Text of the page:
Concerns about managing the multitudes of new units within a network are also being addressed by the industry. Currently available for DSL equipment, the TR-069 standard allows operators to remotely manage devices, diagnose and solve problems and download software upgrades. The standard is being extended to support the management of femtocells.

Based on open standard interfaces, the nanoGSM picocell and Oyster 3G femtocell products are total end-to-end solutions which include the requisite controllers and management systems. 

Over the five years they have been used in enterprises, the advantages of the nanoGSM are well documented. Fast and easy to install it increases mobile voice and data usage and reduces operator costs. With an indoor range up to 200 metres, traffic is backhauled through existing IP networks and it supports fast data rates over GPRS and EDGE to devices such as Blackberries. The nanoGSM picocell can be hung on a wall and, once the Ethernet connection is plugged into the box, it is up and running providing guaranteed mobile capacity and service quality indoors.

Like its bigger cousin but less powerful and with a smaller range, the Oyster 3G architecture creates a complete indoor broadband access network for the residential market. Using the same underlying technical platform as the Oyster 3G, ip.access is developing next generation picocells. Having solved many of the 3G femtocell ease of use, price and installation challenges necessary to meet consumer needs, ip.access believes these solutions can be incorporated into picocells. In future, the company expects to offer self-install 3G picocells to both large enterprises and to SMEs through their existing channels.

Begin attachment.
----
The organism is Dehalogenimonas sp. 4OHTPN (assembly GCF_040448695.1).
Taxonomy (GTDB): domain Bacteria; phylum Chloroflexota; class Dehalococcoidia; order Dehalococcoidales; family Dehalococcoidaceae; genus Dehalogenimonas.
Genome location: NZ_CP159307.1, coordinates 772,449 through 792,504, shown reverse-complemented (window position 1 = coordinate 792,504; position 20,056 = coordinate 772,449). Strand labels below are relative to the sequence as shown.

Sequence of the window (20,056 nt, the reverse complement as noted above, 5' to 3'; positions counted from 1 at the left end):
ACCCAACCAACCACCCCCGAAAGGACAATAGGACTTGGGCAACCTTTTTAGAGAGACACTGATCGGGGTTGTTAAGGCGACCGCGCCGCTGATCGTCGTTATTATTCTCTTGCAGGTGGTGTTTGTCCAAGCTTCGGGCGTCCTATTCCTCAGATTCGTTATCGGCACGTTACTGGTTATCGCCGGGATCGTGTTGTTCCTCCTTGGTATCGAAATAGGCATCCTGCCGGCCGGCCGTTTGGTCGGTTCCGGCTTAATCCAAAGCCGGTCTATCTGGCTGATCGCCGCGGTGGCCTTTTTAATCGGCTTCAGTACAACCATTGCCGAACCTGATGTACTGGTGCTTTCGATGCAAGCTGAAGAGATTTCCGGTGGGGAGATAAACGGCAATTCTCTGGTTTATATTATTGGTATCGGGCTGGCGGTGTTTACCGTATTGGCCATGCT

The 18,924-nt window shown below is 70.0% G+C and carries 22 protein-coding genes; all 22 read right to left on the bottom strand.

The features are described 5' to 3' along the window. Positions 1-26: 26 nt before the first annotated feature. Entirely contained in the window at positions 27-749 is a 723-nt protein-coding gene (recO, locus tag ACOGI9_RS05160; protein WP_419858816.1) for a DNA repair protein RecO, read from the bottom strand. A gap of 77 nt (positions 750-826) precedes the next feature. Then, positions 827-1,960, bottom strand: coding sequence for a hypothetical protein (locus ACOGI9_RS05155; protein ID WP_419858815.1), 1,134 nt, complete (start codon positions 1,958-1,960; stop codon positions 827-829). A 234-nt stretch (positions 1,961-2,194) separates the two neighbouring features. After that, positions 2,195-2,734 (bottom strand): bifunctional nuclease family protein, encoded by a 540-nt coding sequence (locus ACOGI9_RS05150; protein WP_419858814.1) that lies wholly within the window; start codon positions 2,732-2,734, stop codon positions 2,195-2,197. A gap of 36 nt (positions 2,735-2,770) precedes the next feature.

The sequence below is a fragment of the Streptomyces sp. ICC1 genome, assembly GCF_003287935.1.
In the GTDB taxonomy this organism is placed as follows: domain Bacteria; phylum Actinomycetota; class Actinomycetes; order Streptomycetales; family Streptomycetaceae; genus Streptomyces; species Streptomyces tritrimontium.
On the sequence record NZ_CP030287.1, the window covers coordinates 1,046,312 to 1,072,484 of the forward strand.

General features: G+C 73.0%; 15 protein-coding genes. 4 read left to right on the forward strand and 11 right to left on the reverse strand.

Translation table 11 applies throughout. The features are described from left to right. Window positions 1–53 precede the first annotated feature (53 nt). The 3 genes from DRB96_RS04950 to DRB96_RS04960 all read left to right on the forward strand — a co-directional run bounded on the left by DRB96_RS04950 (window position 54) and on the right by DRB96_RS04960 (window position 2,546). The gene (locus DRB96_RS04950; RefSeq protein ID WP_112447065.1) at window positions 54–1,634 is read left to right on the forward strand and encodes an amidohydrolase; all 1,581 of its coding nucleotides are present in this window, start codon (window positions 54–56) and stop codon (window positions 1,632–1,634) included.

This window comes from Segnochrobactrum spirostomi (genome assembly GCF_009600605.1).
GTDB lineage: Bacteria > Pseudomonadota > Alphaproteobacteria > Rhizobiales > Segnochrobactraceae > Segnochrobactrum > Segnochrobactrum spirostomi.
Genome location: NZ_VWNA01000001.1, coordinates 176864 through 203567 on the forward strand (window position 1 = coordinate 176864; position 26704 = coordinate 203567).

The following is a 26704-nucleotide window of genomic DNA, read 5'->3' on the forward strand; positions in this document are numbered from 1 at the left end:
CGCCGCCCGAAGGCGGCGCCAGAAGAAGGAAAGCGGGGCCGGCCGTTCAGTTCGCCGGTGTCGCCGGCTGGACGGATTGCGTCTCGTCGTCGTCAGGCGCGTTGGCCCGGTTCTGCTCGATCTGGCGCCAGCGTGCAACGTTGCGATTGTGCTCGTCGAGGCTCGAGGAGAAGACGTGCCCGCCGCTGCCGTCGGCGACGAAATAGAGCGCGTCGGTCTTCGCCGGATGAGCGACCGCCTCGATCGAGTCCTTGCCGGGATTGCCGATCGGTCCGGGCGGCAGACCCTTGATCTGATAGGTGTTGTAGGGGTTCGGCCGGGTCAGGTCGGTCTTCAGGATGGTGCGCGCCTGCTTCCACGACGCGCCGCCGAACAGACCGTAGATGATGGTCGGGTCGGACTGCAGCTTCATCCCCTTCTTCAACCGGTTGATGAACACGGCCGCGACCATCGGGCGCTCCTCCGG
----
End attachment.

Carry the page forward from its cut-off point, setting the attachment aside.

"These are very exciting times," says Mallinson. "We are building on our experience to produce next generation picocells designed for businesses of all sizes. SMEs need plug and play, easy to use, cost effective units which can be self installed and remotely managed. It makes commercial sense for companies large and small to deploy picocells. It also makes commercial sense for operators, giving them the edge over competitors and a new value proposition for smaller companies which historically have been something of a closed shop."